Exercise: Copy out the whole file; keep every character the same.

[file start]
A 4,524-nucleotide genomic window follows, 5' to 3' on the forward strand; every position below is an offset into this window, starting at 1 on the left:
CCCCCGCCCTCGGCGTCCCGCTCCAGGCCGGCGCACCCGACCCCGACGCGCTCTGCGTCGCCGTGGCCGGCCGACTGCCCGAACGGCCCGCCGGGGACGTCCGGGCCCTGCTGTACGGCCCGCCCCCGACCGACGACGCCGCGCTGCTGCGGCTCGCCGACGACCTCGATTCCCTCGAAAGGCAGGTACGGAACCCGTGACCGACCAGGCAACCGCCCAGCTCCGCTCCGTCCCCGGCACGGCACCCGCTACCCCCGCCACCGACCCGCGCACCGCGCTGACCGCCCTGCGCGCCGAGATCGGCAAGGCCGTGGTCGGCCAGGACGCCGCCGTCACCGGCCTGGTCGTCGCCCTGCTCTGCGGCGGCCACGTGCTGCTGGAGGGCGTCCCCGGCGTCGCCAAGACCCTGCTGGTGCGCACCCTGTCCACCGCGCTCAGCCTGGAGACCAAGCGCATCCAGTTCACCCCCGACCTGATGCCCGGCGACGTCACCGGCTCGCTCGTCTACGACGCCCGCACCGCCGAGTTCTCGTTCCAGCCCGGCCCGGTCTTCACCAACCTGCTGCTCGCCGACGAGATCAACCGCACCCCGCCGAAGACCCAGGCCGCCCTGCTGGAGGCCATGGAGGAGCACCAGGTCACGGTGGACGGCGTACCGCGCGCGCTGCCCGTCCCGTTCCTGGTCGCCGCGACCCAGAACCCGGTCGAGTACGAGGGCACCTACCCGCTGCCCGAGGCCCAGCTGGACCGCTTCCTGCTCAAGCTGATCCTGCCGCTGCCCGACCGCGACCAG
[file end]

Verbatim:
A 4,524-nucleotide genomic window follows, 5' to 3' on the forward strand; every position below is an offset into this window, starting at 1 on the left:
CCCCCGCCCTCGGCGTCCCGCTCCAGGCCGGCGCACCCGACCCCGACGCGCTCTGCGTCGCCGTGGCCGGCCGACTGCCCGAACGGCCCGCCGGGGACGTCCGGGCCCTGCTGTACGGCCCGCCCCCGACCGACGACGCCGCGCTGCTGCGGCTCGCCGACGACCTCGATTCCCTCGAAAGGCAGGTACGGAACCCGTGACCGACCAGGCAACCGCCCAGCTCCGCTCCGTCCCCGGCACGGCACCCGCTACCCCCGCCACCGACCCGCGCACCGCGCTGACCGCCCTGCGCGCCGAGATCGGCAAGGCCGTGGTCGGCCAGGACGCCGCCGTCACCGGCCTGGTCGTCGCCCTGCTCTGCGGCGGCCACGTGCTGCTGGAGGGCGTCCCCGGCGTCGCCAAGACCCTGCTGGTGCGCACCCTGTCCACCGCGCTCAGCCTGGAGACCAAGCGCATCCAGTTCACCCCCGACCTGATGCCCGGCGACGTCACCGGCTCGCTCGTCTACGACGCCCGCACCGCCGAGTTCTCGTTCCAGCCCGGCCCGGTCTTCACCAACCTGCTGCTCGCCGACGAGATCAACCGCACCCCGCCGAAGACCCAGGCCGCCCTGCTGGAGGCCATGGAGGAGCACCAGGTCACGGTGGACGGCGTACCGCGCGCGCTGCCCGTCCCGTTCCTGGTCGCCGCGACCCAGAACCCGGTCGAGTACGAGGGCACCTACCCGCTGCCCGAGGCCCAGCTGGACCGCTTCCTGCTCAAGCTGATCCTGCCGCTGCCCGACCGCGACCAG